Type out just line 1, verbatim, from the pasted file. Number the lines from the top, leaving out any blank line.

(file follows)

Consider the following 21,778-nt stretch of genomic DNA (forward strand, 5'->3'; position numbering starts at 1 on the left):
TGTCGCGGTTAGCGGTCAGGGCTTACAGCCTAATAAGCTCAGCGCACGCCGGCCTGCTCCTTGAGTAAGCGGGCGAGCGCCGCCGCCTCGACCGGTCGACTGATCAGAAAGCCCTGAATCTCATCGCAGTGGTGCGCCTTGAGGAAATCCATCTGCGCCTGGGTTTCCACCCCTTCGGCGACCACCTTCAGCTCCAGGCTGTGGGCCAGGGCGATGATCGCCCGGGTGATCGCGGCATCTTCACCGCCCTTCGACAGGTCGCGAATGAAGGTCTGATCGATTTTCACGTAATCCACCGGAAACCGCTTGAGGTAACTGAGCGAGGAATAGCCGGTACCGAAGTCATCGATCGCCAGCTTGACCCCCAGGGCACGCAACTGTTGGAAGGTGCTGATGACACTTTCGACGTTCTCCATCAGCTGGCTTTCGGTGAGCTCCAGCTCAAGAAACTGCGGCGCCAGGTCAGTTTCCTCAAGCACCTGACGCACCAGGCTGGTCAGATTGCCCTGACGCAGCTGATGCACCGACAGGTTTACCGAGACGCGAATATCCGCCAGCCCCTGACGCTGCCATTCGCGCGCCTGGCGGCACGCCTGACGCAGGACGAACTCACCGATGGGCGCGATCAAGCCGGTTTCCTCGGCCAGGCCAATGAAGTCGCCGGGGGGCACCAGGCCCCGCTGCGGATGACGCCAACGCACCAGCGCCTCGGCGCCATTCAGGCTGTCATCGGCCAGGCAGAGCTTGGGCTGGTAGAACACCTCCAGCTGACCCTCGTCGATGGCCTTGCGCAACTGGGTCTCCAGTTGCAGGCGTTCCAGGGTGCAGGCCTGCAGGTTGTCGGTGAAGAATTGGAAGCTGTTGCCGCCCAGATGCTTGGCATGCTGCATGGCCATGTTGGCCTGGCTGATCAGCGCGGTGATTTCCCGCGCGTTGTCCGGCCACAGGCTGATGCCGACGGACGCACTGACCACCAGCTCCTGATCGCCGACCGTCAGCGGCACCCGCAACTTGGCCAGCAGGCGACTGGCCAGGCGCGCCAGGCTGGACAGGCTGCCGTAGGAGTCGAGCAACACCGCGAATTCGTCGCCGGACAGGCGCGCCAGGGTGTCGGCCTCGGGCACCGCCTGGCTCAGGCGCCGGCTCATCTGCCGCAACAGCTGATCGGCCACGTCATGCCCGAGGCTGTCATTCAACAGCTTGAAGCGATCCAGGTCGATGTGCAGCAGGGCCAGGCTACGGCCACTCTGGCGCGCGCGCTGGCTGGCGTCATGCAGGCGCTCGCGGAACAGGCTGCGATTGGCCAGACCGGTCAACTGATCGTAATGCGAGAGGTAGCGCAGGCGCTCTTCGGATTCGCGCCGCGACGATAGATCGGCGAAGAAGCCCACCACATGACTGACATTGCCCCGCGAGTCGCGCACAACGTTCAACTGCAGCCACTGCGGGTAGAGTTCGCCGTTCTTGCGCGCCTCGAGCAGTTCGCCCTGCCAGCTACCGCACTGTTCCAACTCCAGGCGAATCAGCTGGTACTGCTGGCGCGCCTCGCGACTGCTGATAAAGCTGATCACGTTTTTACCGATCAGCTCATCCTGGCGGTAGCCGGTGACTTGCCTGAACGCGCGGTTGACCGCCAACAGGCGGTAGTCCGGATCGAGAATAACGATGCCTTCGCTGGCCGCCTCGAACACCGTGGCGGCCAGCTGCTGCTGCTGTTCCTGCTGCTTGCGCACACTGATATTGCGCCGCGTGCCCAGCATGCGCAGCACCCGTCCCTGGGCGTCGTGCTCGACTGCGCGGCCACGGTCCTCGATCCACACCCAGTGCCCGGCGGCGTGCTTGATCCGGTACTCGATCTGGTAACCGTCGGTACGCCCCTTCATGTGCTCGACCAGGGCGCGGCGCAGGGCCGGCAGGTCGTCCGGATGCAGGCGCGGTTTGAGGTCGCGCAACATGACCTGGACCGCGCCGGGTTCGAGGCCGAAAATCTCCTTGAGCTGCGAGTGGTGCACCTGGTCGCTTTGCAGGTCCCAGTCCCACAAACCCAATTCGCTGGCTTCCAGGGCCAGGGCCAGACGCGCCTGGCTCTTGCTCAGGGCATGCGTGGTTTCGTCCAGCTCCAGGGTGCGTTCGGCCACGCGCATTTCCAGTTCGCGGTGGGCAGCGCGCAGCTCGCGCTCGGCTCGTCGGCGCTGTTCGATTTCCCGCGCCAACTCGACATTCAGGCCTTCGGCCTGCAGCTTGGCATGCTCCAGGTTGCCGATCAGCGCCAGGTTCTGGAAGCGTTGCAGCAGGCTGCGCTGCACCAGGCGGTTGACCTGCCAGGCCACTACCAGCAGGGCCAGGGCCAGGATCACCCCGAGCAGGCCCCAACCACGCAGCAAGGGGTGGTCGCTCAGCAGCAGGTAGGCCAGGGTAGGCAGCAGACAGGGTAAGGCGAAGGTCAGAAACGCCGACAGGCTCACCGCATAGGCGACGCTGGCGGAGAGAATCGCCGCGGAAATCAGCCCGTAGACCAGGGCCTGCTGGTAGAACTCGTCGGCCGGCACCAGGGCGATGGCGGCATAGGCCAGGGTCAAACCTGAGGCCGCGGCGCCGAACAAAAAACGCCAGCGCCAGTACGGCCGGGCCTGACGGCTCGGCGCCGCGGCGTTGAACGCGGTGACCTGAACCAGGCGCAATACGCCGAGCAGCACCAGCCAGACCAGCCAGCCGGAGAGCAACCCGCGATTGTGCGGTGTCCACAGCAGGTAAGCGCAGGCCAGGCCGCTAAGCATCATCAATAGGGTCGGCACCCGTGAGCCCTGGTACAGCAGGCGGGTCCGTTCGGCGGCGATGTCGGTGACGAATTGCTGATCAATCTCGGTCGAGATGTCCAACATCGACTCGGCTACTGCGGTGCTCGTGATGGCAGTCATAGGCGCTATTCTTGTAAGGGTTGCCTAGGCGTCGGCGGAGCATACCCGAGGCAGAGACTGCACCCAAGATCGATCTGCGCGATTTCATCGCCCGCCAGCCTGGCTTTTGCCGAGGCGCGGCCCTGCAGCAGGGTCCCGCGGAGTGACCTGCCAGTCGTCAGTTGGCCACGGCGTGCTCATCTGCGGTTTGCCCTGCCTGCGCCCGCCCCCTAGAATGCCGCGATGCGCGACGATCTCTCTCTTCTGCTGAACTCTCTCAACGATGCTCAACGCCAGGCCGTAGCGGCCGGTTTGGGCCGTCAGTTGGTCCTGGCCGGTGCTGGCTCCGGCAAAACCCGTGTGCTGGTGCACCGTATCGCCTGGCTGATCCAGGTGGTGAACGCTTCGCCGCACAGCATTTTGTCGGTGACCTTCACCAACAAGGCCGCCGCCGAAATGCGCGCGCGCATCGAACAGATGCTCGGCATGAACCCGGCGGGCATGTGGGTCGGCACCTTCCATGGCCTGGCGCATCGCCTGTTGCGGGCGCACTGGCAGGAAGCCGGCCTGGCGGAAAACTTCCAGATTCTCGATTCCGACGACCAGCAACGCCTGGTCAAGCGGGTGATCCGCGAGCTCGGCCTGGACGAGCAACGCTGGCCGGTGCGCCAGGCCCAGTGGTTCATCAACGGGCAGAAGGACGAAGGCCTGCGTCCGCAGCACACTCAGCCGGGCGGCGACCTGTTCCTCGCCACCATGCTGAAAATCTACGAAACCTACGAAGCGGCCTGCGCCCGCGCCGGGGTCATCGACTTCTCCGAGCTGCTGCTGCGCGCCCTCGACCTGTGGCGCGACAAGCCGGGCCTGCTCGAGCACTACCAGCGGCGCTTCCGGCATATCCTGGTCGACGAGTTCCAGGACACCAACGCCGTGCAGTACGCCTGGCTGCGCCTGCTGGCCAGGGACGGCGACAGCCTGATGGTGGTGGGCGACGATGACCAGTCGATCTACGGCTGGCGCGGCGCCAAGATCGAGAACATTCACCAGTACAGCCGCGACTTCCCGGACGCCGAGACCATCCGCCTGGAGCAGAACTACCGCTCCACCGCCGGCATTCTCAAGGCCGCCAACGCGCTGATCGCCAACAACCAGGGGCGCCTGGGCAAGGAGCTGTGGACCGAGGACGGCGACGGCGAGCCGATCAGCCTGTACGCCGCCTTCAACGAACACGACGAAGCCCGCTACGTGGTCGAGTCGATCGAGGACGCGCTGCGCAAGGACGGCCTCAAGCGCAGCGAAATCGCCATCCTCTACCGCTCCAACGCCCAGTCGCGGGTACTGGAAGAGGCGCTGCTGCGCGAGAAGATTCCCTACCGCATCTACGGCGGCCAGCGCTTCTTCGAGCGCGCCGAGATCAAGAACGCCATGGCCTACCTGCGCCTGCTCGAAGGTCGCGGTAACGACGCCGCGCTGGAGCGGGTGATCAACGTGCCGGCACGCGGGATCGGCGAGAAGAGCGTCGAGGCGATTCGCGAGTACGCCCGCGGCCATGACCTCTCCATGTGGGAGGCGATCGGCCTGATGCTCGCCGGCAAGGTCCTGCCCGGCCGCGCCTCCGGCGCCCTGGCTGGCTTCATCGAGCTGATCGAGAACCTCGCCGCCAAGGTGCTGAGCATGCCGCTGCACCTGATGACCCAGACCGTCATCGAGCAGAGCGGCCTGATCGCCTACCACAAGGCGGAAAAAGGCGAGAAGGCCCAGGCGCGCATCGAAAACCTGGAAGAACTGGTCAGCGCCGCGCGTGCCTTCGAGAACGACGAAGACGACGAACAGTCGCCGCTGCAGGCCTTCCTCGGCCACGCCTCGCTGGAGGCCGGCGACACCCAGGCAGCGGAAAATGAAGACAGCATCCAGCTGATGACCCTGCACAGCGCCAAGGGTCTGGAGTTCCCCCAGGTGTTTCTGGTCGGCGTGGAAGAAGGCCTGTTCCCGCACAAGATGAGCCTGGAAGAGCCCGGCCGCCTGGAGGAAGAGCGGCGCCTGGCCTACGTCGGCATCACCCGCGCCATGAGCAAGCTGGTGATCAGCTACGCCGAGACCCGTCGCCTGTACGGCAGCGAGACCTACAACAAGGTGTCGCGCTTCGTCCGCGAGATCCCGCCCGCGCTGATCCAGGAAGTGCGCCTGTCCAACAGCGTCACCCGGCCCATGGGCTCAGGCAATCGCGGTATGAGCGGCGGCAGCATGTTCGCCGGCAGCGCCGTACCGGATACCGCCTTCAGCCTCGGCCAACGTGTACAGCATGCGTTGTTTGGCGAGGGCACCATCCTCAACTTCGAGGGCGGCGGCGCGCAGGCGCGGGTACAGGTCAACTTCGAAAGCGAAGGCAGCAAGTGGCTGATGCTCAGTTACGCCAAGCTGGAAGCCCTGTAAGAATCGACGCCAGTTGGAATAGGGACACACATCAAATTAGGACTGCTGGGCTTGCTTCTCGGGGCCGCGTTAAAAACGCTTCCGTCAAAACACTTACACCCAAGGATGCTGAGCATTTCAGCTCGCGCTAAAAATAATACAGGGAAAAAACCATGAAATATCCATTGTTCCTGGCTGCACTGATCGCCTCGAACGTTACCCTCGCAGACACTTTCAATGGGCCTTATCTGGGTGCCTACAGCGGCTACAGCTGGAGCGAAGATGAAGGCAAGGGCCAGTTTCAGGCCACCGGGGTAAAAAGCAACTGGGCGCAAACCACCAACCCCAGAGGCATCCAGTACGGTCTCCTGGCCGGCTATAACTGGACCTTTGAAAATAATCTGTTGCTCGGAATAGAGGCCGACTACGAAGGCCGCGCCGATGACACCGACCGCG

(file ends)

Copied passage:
Consider the following 21,778-nt stretch of genomic DNA (forward strand, 5'->3'; position numbering starts at 1 on the left):